Presentation on theme: "Factors Associated With Parent/Caregiver Child Abuse"— Presentation transcript:
1Factors Associated With Parent/Caregiver Child Abuse Tanisha Grimes, PhD, MPHProject Director, GA Child Traumatic Stress InitiativeThe Stephanie V. Blank Center for Safe and Healthy Children,A Service of Children’s Healthcare of Atlanta at Scottish Rite
2Why do parents/caregivers abuse children? No one answer, myriad of reasons—but some commonalitiesGoing to share some information from different perspectives including the general population, research/child welfare professionals, and finally perpetrators themselves.
3“Why do you think parents abuse their children?” “Environmental Stress”“Drugs, PTSD and low self-esteem”“Domestic violence, history of abuse”“Unrealistic age-appropriate expectations”“Conflict with other parent”“Stress over finances, low-income”“Poor coping skills, dealing with anger”
4Breaking the Cycle“I am a parent and a survivor of childhood abuse. That type of behavior is learned. When that is the only way you know how to solve a problem, that is what you do, you live what you learn. I have tried VERY hard to break the cycle. I can honestly say I have never abused my children. It takes learning new methods of coping and finding ways to deal with your anger.”
5Factors Associated With Child Maltreatment Caregiver FactorsFamily FactorsChild Development FactorsEnvironmental FactorsCultural FactorsDiscuss 5 domains and briefly describe different factors under each one domain.Administration for Children and Families, 2003
6Parent/Caregiver Factors Psychological Well-beingHistory of abuseSubstance abuseKnowledge of childdevelopmentPsychological well-being: low-self-esteem, depression, anxiety, belief that things are beyond how control-increases chances of becoming frustrated and quick to angerAttitudes and knowledge: Beliefs about child development-inappropriate punishment (i.e. hitting a 1-year old for not using the toilet)—can lead to punishment and frustration
7Family Factors Family structure Marital Conflict Domestic Violence StressParent-child interactionFamily structure: below poverty level-lead to stress, neglectful families may have more children in a householdSingle-parent households more likely to be abused; physical and sexual abuseDomestic violence: may witness or experience physical violence, also be neglected because parent has own fearsStress: Inability to cope with situation—lead to more aggravation, life events lead to hostility, depression, anxietyParent-child interaction: Less affectionate, playful, less rewarding of positive behaviors, harsher discipline
8Child Development Factors AgeDisabilitiesChild TemperamentAge: younger children with other factors (stress, lack child development may more likely have shaken baby syndrome, failure to thrive); teens may be at greater risk of sexual abuseDisabilities: May be more stressful, child not recognize is abuse or ability to speak upTemperament: Behavior problems, parental perception, poor coping, ability to emphasize, or difficulty controlling emotions
9Environmental Factors Poverty and UnemploymentSocial Isolation and Social SupportViolent Communities
10Cultural FactorsAbuse v/s DisciplineAccepted cultural practicesReligious beliefs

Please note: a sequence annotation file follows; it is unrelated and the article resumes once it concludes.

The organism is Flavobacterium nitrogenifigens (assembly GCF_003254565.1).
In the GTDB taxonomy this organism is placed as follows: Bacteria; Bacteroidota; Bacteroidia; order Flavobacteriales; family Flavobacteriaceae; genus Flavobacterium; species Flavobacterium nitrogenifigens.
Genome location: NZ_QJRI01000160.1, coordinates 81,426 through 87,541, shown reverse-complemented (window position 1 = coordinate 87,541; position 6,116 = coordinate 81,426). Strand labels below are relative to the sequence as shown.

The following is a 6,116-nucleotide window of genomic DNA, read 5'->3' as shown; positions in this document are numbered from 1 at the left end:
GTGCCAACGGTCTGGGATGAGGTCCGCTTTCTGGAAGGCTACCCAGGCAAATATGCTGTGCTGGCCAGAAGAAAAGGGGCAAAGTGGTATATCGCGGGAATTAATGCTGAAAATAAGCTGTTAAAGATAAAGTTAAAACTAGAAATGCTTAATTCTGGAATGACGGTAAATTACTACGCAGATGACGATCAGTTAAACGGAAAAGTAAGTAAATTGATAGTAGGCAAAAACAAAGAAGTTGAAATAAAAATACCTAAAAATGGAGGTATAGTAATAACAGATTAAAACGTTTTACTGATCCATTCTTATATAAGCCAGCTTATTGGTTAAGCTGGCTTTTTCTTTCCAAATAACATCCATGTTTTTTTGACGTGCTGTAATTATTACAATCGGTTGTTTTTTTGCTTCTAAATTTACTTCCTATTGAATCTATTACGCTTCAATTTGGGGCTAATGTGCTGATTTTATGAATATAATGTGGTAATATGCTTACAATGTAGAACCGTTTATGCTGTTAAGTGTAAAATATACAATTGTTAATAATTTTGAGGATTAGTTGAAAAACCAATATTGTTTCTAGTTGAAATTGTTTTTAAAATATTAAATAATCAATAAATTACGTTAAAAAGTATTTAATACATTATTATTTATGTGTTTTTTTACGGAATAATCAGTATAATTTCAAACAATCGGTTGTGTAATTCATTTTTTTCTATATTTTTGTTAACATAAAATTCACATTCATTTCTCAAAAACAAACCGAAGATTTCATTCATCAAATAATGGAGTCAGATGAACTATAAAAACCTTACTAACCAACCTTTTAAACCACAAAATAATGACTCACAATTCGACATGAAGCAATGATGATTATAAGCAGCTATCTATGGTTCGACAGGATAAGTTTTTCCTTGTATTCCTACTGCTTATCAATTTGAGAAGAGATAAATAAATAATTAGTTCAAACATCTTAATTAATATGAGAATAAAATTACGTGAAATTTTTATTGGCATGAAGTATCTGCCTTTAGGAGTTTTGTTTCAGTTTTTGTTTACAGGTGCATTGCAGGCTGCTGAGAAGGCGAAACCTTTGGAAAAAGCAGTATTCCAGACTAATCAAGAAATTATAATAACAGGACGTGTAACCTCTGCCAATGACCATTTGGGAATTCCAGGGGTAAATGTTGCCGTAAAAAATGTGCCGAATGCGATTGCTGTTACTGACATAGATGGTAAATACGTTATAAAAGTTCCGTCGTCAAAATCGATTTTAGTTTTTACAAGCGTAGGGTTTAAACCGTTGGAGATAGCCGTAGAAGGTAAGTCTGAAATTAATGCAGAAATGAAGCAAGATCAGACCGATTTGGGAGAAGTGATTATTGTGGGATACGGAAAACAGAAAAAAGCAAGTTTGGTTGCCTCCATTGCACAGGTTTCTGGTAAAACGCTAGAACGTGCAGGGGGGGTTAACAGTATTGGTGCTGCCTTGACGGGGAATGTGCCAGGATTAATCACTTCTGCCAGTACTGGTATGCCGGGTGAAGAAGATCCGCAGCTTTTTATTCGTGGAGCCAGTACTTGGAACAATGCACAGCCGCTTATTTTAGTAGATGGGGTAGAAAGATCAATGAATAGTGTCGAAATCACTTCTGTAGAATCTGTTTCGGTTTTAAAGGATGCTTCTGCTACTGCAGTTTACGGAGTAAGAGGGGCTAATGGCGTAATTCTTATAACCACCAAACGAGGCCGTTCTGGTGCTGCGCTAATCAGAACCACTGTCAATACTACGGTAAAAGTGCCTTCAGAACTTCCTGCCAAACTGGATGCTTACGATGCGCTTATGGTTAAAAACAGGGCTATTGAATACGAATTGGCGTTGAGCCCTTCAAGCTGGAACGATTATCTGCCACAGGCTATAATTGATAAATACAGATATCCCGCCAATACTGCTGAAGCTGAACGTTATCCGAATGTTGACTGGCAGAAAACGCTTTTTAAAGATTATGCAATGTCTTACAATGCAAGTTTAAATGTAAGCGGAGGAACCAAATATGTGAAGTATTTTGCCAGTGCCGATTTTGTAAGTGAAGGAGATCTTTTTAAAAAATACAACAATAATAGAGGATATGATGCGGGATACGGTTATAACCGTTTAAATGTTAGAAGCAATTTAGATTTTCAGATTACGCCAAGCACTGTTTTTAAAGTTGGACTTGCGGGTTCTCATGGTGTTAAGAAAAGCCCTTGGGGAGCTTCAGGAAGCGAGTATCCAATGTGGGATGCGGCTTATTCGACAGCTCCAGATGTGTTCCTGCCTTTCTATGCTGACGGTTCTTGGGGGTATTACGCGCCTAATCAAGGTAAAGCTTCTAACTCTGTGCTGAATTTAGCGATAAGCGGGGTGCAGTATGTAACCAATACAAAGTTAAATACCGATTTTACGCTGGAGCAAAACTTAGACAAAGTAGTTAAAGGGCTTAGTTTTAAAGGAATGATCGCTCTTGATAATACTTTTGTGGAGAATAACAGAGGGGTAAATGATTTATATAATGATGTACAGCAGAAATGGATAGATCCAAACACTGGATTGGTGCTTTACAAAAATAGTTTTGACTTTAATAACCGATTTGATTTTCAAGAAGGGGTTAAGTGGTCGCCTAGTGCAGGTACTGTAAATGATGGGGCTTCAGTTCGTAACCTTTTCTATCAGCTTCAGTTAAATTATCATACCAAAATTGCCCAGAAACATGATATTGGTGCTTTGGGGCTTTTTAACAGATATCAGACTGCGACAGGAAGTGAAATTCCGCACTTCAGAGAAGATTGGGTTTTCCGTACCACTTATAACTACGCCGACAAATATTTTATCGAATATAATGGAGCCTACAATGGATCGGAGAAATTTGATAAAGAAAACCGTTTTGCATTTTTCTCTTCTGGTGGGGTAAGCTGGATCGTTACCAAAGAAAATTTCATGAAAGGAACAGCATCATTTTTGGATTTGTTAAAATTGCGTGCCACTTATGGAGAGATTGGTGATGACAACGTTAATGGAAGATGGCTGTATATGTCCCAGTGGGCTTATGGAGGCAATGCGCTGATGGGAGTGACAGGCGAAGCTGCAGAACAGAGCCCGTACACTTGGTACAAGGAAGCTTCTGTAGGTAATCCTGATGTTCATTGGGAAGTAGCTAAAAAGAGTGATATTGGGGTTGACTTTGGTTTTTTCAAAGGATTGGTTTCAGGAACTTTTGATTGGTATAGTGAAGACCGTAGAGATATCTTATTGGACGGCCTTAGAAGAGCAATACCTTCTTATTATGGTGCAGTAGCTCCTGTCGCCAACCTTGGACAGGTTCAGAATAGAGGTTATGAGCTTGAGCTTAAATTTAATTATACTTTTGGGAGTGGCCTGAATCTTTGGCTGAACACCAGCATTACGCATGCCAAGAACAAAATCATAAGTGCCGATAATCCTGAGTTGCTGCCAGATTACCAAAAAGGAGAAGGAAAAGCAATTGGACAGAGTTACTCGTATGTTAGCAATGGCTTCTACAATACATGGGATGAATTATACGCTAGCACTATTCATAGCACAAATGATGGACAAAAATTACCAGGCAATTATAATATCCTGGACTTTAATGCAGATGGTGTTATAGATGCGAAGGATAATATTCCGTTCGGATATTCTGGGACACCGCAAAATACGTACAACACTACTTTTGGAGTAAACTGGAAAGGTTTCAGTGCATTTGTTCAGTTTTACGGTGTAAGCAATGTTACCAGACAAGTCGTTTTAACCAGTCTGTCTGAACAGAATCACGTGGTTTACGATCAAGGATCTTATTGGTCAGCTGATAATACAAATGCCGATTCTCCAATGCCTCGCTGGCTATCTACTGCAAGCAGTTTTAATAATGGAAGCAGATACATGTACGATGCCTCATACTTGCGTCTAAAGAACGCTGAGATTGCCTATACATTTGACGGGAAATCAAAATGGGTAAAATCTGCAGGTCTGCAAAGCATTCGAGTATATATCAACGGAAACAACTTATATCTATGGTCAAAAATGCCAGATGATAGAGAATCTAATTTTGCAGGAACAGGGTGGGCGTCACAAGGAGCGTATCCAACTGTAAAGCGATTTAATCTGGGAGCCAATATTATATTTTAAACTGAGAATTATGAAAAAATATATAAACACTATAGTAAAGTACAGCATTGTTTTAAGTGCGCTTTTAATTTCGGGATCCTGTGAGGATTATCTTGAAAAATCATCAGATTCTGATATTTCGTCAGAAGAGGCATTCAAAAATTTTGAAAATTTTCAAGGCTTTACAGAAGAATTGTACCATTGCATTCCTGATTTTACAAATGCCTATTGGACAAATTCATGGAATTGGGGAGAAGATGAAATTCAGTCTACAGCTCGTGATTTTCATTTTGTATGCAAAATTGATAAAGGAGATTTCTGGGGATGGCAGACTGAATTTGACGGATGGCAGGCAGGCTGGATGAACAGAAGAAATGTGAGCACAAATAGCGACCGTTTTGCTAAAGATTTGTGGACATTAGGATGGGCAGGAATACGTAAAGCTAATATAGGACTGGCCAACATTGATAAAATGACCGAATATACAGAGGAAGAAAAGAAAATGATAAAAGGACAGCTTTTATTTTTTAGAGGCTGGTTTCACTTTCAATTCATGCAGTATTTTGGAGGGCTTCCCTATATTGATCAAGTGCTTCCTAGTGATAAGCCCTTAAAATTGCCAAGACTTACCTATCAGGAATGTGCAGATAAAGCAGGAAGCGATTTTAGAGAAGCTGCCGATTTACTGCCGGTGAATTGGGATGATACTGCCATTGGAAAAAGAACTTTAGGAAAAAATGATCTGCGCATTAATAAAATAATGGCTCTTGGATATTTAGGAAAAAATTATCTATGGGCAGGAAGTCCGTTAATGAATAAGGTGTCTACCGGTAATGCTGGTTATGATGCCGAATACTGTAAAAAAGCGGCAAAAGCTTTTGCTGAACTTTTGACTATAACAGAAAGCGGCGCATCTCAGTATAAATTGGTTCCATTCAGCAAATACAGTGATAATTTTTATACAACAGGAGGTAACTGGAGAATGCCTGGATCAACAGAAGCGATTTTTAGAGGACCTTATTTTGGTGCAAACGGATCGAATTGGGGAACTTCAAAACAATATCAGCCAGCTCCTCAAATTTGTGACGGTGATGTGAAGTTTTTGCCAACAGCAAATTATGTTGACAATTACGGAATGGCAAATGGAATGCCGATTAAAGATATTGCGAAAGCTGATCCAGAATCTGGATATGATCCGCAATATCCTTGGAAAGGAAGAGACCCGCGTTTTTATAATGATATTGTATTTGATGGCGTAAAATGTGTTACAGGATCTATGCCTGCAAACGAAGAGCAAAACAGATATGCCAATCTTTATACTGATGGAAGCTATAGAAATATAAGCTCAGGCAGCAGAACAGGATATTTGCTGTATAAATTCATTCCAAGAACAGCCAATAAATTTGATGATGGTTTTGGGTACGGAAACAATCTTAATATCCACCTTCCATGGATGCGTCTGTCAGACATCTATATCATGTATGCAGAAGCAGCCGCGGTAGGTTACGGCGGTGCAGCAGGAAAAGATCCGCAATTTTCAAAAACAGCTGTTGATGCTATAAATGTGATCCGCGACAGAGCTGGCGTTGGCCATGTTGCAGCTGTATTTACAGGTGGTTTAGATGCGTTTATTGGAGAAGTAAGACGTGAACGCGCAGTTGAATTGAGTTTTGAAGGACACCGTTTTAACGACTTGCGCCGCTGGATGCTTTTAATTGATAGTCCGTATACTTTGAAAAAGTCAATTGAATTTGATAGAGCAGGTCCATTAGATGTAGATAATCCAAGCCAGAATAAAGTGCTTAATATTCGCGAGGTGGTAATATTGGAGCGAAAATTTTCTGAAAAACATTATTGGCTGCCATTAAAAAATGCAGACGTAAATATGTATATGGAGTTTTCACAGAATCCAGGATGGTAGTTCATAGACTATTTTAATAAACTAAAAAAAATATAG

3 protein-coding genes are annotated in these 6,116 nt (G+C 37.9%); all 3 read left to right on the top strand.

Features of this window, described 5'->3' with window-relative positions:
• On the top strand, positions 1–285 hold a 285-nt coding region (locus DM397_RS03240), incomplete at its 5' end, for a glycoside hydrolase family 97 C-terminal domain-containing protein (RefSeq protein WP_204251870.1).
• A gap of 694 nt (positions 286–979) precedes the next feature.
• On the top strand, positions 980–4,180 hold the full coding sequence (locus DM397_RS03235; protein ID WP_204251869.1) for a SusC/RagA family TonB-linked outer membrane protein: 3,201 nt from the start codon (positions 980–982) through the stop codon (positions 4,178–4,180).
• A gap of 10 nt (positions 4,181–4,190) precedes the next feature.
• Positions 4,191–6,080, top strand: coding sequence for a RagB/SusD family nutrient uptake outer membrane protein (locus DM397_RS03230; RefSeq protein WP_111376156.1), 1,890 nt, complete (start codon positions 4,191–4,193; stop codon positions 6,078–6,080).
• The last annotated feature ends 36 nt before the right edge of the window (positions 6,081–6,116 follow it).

12A Father, Physical Abuser “My father was the boss in the house and this is how I was taught things should be.”Physical Abuse-Male parent
13A Father, Sexual Abuser“I’m worried about myself because a lot of people say I did it because I was abused, I did it because I was angry, and I wanted to take it out on them sexually. I did it because of this. I did it because of that. I don't understand that. I just felt like I just wanted to sexualize them. By sexualize I mean just get your rocks off or whatever in a different way, a sexual high.”-Male sexual perpetrator of his children from 6 months to 7 years old. Abused, not getting the help that they need.
14A Father, Sexual Abuser“I need a fix because I was feeling crappy. Maybe I didn’t get the contract I bid for, or my wife and I had a fight about something where I’d rather go spend some time by myself but I can’t…My relationship with my wife was so difficult and so complicated and arguments and the whole deal. How can I tell my wife I want to be alone?”Feeling bad, taking it out on the kid
15A Mother, Physical Abuser “Nothing else I do works, he doesn’t listen, I tried other forms of discipline. I get so angry because nothing works.”
16A Father, Sexual Abuser“The only time I really felt good was when I was acting out sexually. It was safe for me. It was like everything around me was so dark. I wasn’t getting any good feelings from anywhere. I had convinced myself that I didn’t deserve them. No one really knows me. They just know the image. They didn’t love me. They loved the façade. I just felt miserable.”
17What were some reoccurring words, phrases or themes that you heard? What did you hear that illustrated some of the domains that we learned about?
18Reoccurring Words and Phrases “I was taught”“I was abused”“I was angry”“I was feeling crappy”“I had a fight”“My relationship was complicated”“He doesn’t listen”“The only time I really felt good”“I was taught”; “I was abused”: cycle of abuse“I was angry” : coping skills“I was feeling crappy”: Coping with stressors of life; no social support“I had a fight, My relationship was complicated”: Marital conflict“He doesn’t listen”: Perceived child temperament“The only time I really felt good”: Love self-esteem
19In Their Own VoiceFrustrated, wouldn’t stop crying.2:48
20Summary No one reason why abuse occurs Myriad of overlapping factors Many parents/caregivers do not believe they are abusing their childrenFocus on the different factors to help parents
21Questions?Tanisha Grimes, PhD, MPH Project Director